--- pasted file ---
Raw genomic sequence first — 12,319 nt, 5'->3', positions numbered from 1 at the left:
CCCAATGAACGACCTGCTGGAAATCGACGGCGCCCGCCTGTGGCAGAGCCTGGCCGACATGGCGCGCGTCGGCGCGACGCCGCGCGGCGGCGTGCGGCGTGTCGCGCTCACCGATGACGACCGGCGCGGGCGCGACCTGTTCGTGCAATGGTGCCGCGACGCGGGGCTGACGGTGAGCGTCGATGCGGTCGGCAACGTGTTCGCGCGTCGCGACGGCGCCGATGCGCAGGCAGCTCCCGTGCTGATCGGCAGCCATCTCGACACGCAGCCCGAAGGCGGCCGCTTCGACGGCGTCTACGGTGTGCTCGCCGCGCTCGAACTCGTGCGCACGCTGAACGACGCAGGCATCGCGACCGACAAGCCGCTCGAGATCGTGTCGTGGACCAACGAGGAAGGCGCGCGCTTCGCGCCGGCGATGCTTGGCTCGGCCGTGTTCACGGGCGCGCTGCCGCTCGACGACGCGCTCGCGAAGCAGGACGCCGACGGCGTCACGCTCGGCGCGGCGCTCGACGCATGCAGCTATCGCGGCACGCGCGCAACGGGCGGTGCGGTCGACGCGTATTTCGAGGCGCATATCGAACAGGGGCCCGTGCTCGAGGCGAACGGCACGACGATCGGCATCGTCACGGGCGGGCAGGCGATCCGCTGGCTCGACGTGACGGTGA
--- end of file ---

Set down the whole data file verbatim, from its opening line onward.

Raw genomic sequence first — 12,319 nt, 5'->3', positions numbered from 1 at the left:
CCCAATGAACGACCTGCTGGAAATCGACGGCGCCCGCCTGTGGCAGAGCCTGGCCGACATGGCGCGCGTCGGCGCGACGCCGCGCGGCGGCGTGCGGCGTGTCGCGCTCACCGATGACGACCGGCGCGGGCGCGACCTGTTCGTGCAATGGTGCCGCGACGCGGGGCTGACGGTGAGCGTCGATGCGGTCGGCAACGTGTTCGCGCGTCGCGACGGCGCCGATGCGCAGGCAGCTCCCGTGCTGATCGGCAGCCATCTCGACACGCAGCCCGAAGGCGGCCGCTTCGACGGCGTCTACGGTGTGCTCGCCGCGCTCGAACTCGTGCGCACGCTGAACGACGCAGGCATCGCGACCGACAAGCCGCTCGAGATCGTGTCGTGGACCAACGAGGAAGGCGCGCGCTTCGCGCCGGCGATGCTTGGCTCGGCCGTGTTCACGGGCGCGCTGCCGCTCGACGACGCGCTCGCGAAGCAGGACGCCGACGGCGTCACGCTCGGCGCGGCGCTCGACGCATGCAGCTATCGCGGCACGCGCGCAACGGGCGGTGCGGTCGACGCGTATTTCGAGGCGCATATCGAACAGGGGCCCGTGCTCGAGGCGAACGGCACGACGATCGGCATCGTCACGGGCGGGCAGGCGATCCGCTGGCTCGACGTGACGGTGA